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Speeches and Statements by the Prime Minister

Press Conference by Prime Minister Yoshihiko Noda on the occasion of the 67th Session of the United Nations General Assembly

Wednesday, September 26, 2012

[Provisional Translation]

Opening Statement by Prime Minister Yoshihiko Noda

PRIME MINISTER NODA: This was the second time that I attended the United Nations (UN) General Assembly session following on from last year's session. The UN General Assembly is an invaluable summit diplomacy forum, at which many leaders from all corners of the world gather together in New York once a year. My visit here is predicated on a firm conviction that it is one of the vital duties of the Prime Minister to make maximum use of this forum and to make a wide appeal to the international community on Japan's positions and assertions.

In my address earlier at the general debate, I was able to once again convey to the international community, as I did last year, that Japan is resolutely resolved to "continue to make a contribution to the world and human well-being" from a variety of dimensions.

In this year's address, I spoke about the policy challenges being tackled by various countries, including Japan, from the larger context of a theme that ran through my entire address, which was "Responsibility for Tomorrow and Three Pearls of Wisdom." In order to overcome the challenges shared by the world and humans, I urged that now is the time to pool together the three pearls of wisdom humans have gained so for. They are: the power to give adequate thought to not only the "now" but also the "future"; the perspective of looking down at the earth where we live; and the manner in which human beings settle disputes reasonably under rules.

Given that the "rule of law" is one of the themes of the current session of the UN General Assembly, I called on countries to adapt the third pearl of wisdom by settling global issues, including territorial issues, not with "force" but with "reason." I underscored the importance of preventing and resolving inter-state conflicts in a peaceful manner and the role to be fulfilled by international judicial institutions based on the principle of the "rule of law." In particular, with regard to international judicial institutions, while underlining Japan's personnel and financial contribution, I called for countries to recognize the compulsory jurisdiction of the International Court of Justice (ICJ) as Japan did.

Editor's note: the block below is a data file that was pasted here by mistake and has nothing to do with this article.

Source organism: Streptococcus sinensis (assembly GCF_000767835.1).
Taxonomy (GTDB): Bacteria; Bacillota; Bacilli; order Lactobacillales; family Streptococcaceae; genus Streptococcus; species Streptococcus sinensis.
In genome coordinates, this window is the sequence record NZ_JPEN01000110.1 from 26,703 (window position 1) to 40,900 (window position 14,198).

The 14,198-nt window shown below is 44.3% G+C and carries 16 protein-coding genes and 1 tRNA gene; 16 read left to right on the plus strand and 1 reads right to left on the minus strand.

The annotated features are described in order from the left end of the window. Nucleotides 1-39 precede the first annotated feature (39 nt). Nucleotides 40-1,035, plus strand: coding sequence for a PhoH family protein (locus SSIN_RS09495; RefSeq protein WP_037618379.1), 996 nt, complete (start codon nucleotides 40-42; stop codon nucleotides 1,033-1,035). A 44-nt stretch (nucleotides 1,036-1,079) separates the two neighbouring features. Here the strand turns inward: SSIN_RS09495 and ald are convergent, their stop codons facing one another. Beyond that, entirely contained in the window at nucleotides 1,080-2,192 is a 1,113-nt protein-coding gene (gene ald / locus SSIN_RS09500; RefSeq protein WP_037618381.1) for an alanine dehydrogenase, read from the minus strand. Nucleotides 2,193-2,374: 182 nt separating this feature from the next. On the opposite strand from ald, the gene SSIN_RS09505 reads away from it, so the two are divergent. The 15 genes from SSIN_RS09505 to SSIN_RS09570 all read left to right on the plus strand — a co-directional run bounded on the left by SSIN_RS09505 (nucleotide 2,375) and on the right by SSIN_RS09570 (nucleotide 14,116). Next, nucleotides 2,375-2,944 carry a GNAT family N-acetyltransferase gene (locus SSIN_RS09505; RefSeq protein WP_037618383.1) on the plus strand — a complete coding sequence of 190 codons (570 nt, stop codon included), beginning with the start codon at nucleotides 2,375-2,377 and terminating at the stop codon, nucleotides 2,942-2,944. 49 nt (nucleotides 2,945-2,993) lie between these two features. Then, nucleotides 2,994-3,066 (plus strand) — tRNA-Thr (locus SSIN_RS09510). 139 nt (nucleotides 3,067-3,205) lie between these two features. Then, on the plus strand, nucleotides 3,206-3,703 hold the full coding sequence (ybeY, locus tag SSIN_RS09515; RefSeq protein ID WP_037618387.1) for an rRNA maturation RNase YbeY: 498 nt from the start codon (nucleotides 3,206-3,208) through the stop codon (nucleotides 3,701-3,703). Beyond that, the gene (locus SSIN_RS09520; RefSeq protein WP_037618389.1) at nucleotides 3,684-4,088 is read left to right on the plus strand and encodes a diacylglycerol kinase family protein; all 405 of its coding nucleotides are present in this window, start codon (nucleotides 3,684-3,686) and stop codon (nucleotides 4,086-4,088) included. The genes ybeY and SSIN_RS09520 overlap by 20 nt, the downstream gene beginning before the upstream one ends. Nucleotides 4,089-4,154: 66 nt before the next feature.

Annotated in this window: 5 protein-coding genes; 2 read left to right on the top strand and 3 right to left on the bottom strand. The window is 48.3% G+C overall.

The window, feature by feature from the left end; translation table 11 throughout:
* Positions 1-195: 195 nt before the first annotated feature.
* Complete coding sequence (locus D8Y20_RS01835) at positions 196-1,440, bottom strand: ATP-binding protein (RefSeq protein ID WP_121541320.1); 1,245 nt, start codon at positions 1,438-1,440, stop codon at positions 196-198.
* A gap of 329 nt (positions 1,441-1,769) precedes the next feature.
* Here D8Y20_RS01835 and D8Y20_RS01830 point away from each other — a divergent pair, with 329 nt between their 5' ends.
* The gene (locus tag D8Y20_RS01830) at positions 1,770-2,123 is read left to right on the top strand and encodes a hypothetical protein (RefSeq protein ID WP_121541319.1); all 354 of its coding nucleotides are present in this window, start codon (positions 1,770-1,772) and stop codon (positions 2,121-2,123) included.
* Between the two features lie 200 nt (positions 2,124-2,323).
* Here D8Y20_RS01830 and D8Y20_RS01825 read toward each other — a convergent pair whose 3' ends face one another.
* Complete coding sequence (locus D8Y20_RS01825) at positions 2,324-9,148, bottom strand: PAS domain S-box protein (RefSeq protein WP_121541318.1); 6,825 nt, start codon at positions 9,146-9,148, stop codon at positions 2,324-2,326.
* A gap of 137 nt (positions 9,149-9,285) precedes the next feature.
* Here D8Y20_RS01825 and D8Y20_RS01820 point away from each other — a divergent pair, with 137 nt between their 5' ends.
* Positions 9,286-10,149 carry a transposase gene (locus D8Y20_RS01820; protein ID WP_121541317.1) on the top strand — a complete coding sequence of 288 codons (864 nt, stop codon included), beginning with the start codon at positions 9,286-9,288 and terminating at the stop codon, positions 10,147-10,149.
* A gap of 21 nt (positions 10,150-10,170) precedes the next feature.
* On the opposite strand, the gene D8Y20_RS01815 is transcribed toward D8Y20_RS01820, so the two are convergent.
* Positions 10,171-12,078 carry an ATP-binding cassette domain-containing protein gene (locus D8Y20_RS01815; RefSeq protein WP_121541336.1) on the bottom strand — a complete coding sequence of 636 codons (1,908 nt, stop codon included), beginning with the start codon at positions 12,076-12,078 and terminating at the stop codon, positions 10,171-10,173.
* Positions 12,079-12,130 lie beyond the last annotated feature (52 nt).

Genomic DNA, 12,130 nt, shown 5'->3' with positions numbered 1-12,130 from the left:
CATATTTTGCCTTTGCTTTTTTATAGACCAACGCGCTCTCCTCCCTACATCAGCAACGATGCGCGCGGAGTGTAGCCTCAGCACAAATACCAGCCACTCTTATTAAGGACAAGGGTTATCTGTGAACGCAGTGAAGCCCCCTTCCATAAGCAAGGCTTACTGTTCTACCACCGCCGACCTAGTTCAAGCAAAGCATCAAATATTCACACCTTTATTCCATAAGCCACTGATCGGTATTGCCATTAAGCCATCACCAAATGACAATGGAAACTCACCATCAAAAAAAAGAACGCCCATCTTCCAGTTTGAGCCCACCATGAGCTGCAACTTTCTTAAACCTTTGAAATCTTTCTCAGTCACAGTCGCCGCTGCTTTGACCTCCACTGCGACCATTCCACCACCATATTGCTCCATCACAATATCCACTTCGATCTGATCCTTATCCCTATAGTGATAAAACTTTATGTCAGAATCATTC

From the perspective of the "rule of law," there are numerous global challenges which ought to be illuminated once again. In my address, I touched on the issue of abductions by North Korea and its nuclear and missile issues, the nuclear issue of Iran, and the violence and suppression in Syria, and stated Japan's position.

In addition, from the standpoint of enhancing the governance of international organizations, I stressed that negotiations on the reform of the UN Security Council should be accelerated so that it reflects the realities of the world in order for the Council to be fully effective and so that we can move closer to the realization of the Security Council reform.

Through my address, I believe I sent out a clear message that we will "solve the issues facing the world by giving adequate consideration to future generations based on rules from the perspective of looking at the earth from the outside."

During my visit, I met with as many leaders as possible and strove to forge mutual trust. I was able to hold beneficial exchanges of views with the leaders of Australia, Indonesia, Mongolia, Colombia, and Egypt, as well as UN General Assembly President Vuk Jeremic and UN Secretary-General Ban Ki-moon under a cordial atmosphere. In particular, I believe it was a significant achievement that I was able to confirm with Colombia about the start of negotiations on the Japan-Colombia economic partnership agreement (EPA) and with each country on strengthening our partnerships.

With this, I would like to conclude my opening statement.


REPORTER (Kato, NHK): In your general debate address, you stressed that issues of territories and territorial waters should be settled in accordance with international law in line with the theme of the "rule of law." What was the response to this from various countries in your opinion? Also, how do you intend to obtain the understanding of countries regarding the Senkaku Islands and the Takeshima issue? Additionally, China and the Republic of Korea (ROK), together, have been strengthening their actions against Japan. How does Japan intend to deal with this?